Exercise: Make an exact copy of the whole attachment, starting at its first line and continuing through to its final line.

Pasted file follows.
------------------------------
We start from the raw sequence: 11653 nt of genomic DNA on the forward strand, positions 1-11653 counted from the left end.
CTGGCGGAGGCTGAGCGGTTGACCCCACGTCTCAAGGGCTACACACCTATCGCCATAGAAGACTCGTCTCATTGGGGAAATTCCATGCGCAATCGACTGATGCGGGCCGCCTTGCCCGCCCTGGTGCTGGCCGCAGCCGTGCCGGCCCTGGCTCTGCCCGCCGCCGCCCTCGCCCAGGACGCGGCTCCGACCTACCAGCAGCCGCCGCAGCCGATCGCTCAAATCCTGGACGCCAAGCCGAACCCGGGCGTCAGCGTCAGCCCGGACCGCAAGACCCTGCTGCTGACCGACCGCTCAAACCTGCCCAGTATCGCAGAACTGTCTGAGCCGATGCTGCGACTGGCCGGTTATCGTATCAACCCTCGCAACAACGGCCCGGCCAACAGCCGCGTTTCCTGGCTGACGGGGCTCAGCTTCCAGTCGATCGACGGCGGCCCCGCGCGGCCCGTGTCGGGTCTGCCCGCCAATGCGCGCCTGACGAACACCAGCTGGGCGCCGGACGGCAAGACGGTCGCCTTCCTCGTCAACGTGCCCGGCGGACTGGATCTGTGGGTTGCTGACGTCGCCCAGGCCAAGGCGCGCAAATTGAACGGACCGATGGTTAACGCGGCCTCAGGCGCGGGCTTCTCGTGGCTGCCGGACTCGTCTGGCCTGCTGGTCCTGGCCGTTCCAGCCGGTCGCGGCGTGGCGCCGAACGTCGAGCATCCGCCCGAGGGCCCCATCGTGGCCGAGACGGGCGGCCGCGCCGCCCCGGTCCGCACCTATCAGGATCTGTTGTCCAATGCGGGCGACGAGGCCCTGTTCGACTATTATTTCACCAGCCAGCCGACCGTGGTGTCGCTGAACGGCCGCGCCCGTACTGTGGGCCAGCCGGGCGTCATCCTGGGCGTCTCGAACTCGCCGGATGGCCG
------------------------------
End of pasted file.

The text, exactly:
We start from the raw sequence: 11653 nt of genomic DNA on the forward strand, positions 1-11653 counted from the left end.
CTGGCGGAGGCTGAGCGGTTGACCCCACGTCTCAAGGGCTACACACCTATCGCCATAGAAGACTCGTCTCATTGGGGAAATTCCATGCGCAATCGACTGATGCGGGCCGCCTTGCCCGCCCTGGTGCTGGCCGCAGCCGTGCCGGCCCTGGCTCTGCCCGCCGCCGCCCTCGCCCAGGACGCGGCTCCGACCTACCAGCAGCCGCCGCAGCCGATCGCTCAAATCCTGGACGCCAAGCCGAACCCGGGCGTCAGCGTCAGCCCGGACCGCAAGACCCTGCTGCTGACCGACCGCTCAAACCTGCCCAGTATCGCAGAACTGTCTGAGCCGATGCTGCGACTGGCCGGTTATCGTATCAACCCTCGCAACAACGGCCCGGCCAACAGCCGCGTTTCCTGGCTGACGGGGCTCAGCTTCCAGTCGATCGACGGCGGCCCCGCGCGGCCCGTGTCGGGTCTGCCCGCCAATGCGCGCCTGACGAACACCAGCTGGGCGCCGGACGGCAAGACGGTCGCCTTCCTCGTCAACGTGCCCGGCGGACTGGATCTGTGGGTTGCTGACGTCGCCCAGGCCAAGGCGCGCAAATTGAACGGACCGATGGTTAACGCGGCCTCAGGCGCGGGCTTCTCGTGGCTGCCGGACTCGTCTGGCCTGCTGGTCCTGGCCGTTCCAGCCGGTCGCGGCGTGGCGCCGAACGTCGAGCATCCGCCCGAGGGCCCCATCGTGGCCGAGACGGGCGGCCGCGCCGCCCCGGTCCGCACCTATCAGGATCTGTTGTCCAATGCGGGCGACGAGGCCCTGTTCGACTATTATTTCACCAGCCAGCCGACCGTGGTGTCGCTGAACGGCCGCGCCCGTACTGTGGGCCAGCCGGGCGTCATCCTGGGCGTCTCGAACTCGCCGGATGGCCG